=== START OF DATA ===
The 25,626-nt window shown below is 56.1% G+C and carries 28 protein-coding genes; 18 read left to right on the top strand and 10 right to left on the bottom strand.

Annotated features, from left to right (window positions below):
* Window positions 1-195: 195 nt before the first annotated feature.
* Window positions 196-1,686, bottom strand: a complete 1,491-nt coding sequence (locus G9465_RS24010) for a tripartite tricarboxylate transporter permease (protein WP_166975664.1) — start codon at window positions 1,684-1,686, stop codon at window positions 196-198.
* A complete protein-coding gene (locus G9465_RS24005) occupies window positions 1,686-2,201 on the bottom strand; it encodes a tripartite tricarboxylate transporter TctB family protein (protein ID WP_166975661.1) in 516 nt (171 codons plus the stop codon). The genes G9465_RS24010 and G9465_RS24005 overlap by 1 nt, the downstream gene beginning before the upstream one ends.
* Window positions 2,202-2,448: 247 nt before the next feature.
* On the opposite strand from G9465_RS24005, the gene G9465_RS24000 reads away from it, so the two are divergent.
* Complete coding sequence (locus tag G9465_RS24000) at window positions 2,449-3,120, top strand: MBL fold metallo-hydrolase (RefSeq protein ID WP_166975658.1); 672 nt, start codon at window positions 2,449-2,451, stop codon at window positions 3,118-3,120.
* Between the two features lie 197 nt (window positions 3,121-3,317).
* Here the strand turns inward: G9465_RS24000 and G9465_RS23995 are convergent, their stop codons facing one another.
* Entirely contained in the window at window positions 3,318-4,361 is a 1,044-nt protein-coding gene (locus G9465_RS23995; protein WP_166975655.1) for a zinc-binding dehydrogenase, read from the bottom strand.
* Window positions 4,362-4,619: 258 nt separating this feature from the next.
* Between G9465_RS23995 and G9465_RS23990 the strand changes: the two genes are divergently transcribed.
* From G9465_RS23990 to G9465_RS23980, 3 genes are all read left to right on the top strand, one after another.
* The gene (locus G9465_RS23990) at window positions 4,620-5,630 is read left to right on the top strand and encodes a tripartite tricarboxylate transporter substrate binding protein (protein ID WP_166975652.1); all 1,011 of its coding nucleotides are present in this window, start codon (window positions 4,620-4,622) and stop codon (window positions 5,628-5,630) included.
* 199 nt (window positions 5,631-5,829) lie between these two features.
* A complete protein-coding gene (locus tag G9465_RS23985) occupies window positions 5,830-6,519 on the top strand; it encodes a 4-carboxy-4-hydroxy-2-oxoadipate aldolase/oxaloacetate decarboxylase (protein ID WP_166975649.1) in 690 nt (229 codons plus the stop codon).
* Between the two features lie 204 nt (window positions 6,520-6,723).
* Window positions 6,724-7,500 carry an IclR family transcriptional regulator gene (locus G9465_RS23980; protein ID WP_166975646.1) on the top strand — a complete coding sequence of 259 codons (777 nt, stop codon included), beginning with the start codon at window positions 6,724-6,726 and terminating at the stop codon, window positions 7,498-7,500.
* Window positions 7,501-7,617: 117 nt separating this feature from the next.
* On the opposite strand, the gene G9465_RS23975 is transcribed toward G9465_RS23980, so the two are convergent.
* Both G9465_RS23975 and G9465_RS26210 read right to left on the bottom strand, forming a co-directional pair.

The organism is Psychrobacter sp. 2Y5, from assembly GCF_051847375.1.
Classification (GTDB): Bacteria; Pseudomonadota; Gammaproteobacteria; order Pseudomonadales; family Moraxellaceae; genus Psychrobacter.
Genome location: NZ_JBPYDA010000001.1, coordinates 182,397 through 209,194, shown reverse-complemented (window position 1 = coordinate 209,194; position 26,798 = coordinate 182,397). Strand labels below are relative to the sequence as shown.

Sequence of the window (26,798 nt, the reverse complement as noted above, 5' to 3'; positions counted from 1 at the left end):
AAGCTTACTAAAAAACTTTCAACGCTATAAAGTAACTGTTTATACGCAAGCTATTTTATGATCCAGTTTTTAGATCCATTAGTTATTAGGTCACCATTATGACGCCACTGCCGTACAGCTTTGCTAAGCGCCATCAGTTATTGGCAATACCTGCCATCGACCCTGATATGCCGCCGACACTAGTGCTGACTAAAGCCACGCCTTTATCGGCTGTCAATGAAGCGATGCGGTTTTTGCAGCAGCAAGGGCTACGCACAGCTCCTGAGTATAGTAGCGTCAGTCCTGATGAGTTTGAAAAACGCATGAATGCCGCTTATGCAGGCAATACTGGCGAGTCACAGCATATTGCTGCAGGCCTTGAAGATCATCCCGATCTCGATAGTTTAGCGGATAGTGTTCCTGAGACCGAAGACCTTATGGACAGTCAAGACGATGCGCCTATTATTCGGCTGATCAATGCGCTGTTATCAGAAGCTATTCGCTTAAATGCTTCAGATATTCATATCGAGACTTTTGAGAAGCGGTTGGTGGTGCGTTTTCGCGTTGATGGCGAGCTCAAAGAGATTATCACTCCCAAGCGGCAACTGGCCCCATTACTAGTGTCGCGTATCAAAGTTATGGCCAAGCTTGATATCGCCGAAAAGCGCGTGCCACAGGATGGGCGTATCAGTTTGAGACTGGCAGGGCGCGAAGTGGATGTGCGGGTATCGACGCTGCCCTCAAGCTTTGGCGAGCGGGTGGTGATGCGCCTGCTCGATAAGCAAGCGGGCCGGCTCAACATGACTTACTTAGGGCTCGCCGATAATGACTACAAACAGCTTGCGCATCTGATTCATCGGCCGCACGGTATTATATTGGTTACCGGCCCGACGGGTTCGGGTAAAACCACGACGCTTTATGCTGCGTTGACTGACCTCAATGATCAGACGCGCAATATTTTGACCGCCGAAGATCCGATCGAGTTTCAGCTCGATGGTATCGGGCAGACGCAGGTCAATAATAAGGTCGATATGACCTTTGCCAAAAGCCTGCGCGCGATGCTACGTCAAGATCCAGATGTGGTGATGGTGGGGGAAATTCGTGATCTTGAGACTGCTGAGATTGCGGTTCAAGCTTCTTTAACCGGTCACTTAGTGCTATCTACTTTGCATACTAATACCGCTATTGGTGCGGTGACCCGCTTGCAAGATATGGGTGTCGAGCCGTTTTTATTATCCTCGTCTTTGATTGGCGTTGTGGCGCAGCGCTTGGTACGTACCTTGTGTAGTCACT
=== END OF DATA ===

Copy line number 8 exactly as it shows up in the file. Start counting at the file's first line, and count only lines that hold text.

* Complete coding sequence (locus tag G9465_RS24000) at window positions 2,449-3,120, top strand: MBL fold metallo-hydrolase (RefSeq protein ID WP_166975658.1); 672 nt, start codon at window positions 2,449-2,451, stop codon at window positions 3,118-3,120.